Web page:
Resurrection, part 10
If there was any part of 1 Corinthians 15 that would cause me to change my mind, it’s the next part. In v. 45 it says, “So also it is written, ‘The first man, Adam, became a living soul.’ The last Adam became a life-giving spirit.” There you have it. Jesus became a spirit. That seems to settle it, doesn’t it? The problem is that it goes against everything else in the Bible. That makes me wonder if maybe there’s some other way to understand it. I think there is.
Let’s take this position to its logical conclusion. If the contrast is between material and immaterial, and if “spirit” refers to immaterial, then “soul” must refer to material. But that isn’t what “soul” refers to. Nowhere in the Bible does “soul” mean “material.” Soul either refers simply to any living person, or it refers to the immaterial aspect of our nature. When it refers to the immaterial aspect of our nature, then soul and spirit mean the same thing. But even God, who is spirit, is said to have a soul (see Leviticus 26:11).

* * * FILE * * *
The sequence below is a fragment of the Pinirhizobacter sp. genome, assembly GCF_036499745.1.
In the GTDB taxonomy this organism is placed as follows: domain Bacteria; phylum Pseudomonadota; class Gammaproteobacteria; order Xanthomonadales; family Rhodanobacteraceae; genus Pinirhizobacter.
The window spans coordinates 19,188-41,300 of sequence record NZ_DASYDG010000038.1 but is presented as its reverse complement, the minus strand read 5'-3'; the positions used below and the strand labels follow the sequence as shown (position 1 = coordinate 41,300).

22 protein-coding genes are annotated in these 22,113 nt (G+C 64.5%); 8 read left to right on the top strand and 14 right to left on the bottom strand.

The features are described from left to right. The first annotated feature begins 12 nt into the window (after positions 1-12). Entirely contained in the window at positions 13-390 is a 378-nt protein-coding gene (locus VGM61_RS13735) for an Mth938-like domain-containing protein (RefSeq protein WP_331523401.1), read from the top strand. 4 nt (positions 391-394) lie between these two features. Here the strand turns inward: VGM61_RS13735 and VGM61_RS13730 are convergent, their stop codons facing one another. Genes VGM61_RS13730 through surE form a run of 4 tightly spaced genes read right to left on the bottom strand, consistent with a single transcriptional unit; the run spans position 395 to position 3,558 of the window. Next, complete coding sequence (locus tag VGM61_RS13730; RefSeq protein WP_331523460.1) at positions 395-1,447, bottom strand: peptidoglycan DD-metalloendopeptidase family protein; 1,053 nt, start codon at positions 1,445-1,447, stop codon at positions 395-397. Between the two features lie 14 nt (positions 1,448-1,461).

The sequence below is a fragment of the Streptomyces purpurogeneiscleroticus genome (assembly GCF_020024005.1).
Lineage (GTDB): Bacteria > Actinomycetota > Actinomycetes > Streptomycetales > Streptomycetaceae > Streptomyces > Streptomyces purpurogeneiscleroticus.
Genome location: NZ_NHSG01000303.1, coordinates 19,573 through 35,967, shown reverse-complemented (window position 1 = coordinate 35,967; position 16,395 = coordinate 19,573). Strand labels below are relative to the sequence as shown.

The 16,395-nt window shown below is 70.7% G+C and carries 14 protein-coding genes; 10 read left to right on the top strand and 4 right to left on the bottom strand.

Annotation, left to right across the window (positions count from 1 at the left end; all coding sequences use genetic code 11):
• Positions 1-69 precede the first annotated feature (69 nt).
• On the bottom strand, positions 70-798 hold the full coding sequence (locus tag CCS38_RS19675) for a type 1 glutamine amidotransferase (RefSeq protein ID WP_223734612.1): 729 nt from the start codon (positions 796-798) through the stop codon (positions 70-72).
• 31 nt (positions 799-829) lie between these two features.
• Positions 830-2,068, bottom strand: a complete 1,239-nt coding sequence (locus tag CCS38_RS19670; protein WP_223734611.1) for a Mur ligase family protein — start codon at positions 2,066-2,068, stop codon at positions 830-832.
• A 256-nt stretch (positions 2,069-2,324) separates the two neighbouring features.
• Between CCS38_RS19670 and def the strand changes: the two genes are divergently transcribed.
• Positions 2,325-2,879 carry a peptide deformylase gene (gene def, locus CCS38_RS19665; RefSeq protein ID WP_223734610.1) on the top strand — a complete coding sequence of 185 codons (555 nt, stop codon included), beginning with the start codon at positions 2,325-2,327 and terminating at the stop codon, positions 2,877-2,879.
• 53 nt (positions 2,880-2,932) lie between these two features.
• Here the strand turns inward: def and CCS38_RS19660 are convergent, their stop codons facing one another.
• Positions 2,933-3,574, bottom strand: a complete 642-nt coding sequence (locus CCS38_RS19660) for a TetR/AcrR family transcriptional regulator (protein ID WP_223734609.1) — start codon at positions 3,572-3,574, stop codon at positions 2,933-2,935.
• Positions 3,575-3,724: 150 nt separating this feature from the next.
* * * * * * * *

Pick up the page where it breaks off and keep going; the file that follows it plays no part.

I think Paul’s emphasis is more on the fact that Adam is “living” and Jesus is “life-giving.” It is because Jesus is a life-giving spirit that we will bear his image. He is the one who gives us life at the resurrection. The term, “spirit” need not refer to Jesus’ immateriality either. John uses the term “spirit” to refer to physical human beings (see 1 John 4:1-3), so “spirit” doesn’t strictly imply immateriality. But even if “spirit” does refer to Jesus’ immaterial nature, it doesn’t cause a problem. Jesus was spirit even before his death and resurrection, because he’s God. He has a dual nature. In fact, all humans have a dual nature. We are all spirits. Calling us spirits, then, does not mean we have no material nature. It certainly didn’t in John 4:1-3 when John referred to human beings as spirits.
to be continued... Part 11